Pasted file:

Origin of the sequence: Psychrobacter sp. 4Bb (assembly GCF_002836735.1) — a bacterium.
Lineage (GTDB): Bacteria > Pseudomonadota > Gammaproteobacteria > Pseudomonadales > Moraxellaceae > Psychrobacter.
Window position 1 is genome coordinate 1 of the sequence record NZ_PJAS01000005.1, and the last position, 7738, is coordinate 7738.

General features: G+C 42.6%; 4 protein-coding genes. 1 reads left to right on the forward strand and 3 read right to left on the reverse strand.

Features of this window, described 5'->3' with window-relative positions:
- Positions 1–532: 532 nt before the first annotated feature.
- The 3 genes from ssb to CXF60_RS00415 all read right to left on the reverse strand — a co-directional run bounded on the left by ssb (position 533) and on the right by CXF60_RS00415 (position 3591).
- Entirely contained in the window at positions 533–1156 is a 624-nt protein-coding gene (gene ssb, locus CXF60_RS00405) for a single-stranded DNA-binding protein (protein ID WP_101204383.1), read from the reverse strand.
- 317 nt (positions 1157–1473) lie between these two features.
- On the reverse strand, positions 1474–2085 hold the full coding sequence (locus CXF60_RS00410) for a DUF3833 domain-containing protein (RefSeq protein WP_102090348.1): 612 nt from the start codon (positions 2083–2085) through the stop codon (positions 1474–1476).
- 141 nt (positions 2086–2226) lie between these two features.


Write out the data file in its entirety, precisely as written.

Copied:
Origin of the sequence: Psychrobacter sp. 4Bb (assembly GCF_002836735.1) — a bacterium.
Lineage (GTDB): Bacteria > Pseudomonadota > Gammaproteobacteria > Pseudomonadales > Moraxellaceae > Psychrobacter.
Window position 1 is genome coordinate 1 of the sequence record NZ_PJAS01000005.1, and the last position, 7738, is coordinate 7738.

General features: G+C 42.6%; 4 protein-coding genes. 1 reads left to right on the forward strand and 3 read right to left on the reverse strand.

Features of this window, described 5'->3' with window-relative positions:
- Positions 1–532: 532 nt before the first annotated feature.
- The 3 genes from ssb to CXF60_RS00415 all read right to left on the reverse strand — a co-directional run bounded on the left by ssb (position 533) and on the right by CXF60_RS00415 (position 3591).
- Entirely contained in the window at positions 533–1156 is a 624-nt protein-coding gene (gene ssb, locus CXF60_RS00405) for a single-stranded DNA-binding protein (protein ID WP_101204383.1), read from the reverse strand.
- 317 nt (positions 1157–1473) lie between these two features.
- On the reverse strand, positions 1474–2085 hold the full coding sequence (locus CXF60_RS00410) for a DUF3833 domain-containing protein (RefSeq protein WP_102090348.1): 612 nt from the start codon (positions 2083–2085) through the stop codon (positions 1474–1476).
- 141 nt (positions 2086–2226) lie between these two features.